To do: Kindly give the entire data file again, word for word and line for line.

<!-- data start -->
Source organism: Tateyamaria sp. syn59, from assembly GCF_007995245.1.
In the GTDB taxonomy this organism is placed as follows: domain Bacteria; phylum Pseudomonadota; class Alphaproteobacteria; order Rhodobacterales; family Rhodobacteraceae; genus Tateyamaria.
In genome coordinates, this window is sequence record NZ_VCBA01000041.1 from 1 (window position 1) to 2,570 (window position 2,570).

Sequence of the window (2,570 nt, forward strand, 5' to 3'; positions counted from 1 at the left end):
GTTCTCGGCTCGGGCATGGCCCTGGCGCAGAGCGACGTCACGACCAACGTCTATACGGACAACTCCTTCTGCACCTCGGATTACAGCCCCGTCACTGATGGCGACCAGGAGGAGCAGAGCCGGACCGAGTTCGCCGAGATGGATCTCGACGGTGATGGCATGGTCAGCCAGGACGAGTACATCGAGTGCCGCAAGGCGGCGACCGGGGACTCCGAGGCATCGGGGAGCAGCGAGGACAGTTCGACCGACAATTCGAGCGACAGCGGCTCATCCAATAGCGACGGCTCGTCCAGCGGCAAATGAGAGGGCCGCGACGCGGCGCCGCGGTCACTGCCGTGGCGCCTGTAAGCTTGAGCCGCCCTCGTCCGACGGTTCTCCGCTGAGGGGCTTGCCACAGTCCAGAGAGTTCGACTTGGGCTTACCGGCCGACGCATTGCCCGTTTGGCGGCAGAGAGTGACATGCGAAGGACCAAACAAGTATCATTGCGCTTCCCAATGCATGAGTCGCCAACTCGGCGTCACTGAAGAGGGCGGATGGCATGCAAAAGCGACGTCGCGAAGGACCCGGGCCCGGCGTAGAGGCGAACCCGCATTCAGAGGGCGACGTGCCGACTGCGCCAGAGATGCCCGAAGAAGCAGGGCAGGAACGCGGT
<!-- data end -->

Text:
Source organism: Tateyamaria sp. syn59, from assembly GCF_007995245.1.
In the GTDB taxonomy this organism is placed as follows: domain Bacteria; phylum Pseudomonadota; class Alphaproteobacteria; order Rhodobacterales; family Rhodobacteraceae; genus Tateyamaria.
In genome coordinates, this window is sequence record NZ_VCBA01000041.1 from 1 (window position 1) to 2,570 (window position 2,570).

Sequence of the window (2,570 nt, forward strand, 5' to 3'; positions counted from 1 at the left end):
GTTCTCGGCTCGGGCATGGCCCTGGCGCAGAGCGACGTCACGACCAACGTCTATACGGACAACTCCTTCTGCACCTCGGATTACAGCCCCGTCACTGATGGCGACCAGGAGGAGCAGAGCCGGACCGAGTTCGCCGAGATGGATCTCGACGGTGATGGCATGGTCAGCCAGGACGAGTACATCGAGTGCCGCAAGGCGGCGACCGGGGACTCCGAGGCATCGGGGAGCAGCGAGGACAGTTCGACCGACAATTCGAGCGACAGCGGCTCATCCAATAGCGACGGCTCGTCCAGCGGCAAATGAGAGGGCCGCGACGCGGCGCCGCGGTCACTGCCGTGGCGCCTGTAAGCTTGAGCCGCCCTCGTCCGACGGTTCTCCGCTGAGGGGCTTGCCACAGTCCAGAGAGTTCGACTTGGGCTTACCGGCCGACGCATTGCCCGTTTGGCGGCAGAGAGTGACATGCGAAGGACCAAACAAGTATCATTGCGCTTCCCAATGCATGAGTCGCCAACTCGGCGTCACTGAAGAGGGCGGATGGCATGCAAAAGCGACGTCGCGAAGGACCCGGGCCCGGCGTAGAGGCGAACCCGCATTCAGAGGGCGACGTGCCGACTGCGCCAGAGATGCCCGAAGAAGCAGGGCAGGAACGCGGT